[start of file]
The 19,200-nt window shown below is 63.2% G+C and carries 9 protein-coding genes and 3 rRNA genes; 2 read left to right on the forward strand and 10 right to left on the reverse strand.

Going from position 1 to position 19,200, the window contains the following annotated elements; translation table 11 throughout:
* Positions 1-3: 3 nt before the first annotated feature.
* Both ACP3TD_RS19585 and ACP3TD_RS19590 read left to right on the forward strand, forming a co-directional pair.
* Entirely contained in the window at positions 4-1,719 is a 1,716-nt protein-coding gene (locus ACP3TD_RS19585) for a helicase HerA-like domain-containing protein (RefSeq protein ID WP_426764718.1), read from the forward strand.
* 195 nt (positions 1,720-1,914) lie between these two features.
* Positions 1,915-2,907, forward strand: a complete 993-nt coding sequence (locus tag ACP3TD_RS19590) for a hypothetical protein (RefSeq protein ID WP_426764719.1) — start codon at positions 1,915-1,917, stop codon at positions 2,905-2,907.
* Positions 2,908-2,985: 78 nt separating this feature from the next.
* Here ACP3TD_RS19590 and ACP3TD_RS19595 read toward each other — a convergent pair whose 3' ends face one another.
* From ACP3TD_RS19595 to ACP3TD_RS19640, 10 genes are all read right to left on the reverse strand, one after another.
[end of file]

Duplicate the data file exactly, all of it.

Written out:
The 19,200-nt window shown below is 63.2% G+C and carries 9 protein-coding genes and 3 rRNA genes; 2 read left to right on the forward strand and 10 right to left on the reverse strand.

Going from position 1 to position 19,200, the window contains the following annotated elements; translation table 11 throughout:
* Positions 1-3: 3 nt before the first annotated feature.
* Both ACP3TD_RS19585 and ACP3TD_RS19590 read left to right on the forward strand, forming a co-directional pair.
* Entirely contained in the window at positions 4-1,719 is a 1,716-nt protein-coding gene (locus ACP3TD_RS19585) for a helicase HerA-like domain-containing protein (RefSeq protein ID WP_426764718.1), read from the forward strand.
* 195 nt (positions 1,720-1,914) lie between these two features.
* Positions 1,915-2,907, forward strand: a complete 993-nt coding sequence (locus tag ACP3TD_RS19590) for a hypothetical protein (RefSeq protein ID WP_426764719.1) — start codon at positions 1,915-1,917, stop codon at positions 2,905-2,907.
* Positions 2,908-2,985: 78 nt separating this feature from the next.
* Here ACP3TD_RS19590 and ACP3TD_RS19595 read toward each other — a convergent pair whose 3' ends face one another.
* From ACP3TD_RS19595 to ACP3TD_RS19640, 10 genes are all read right to left on the reverse strand, one after another.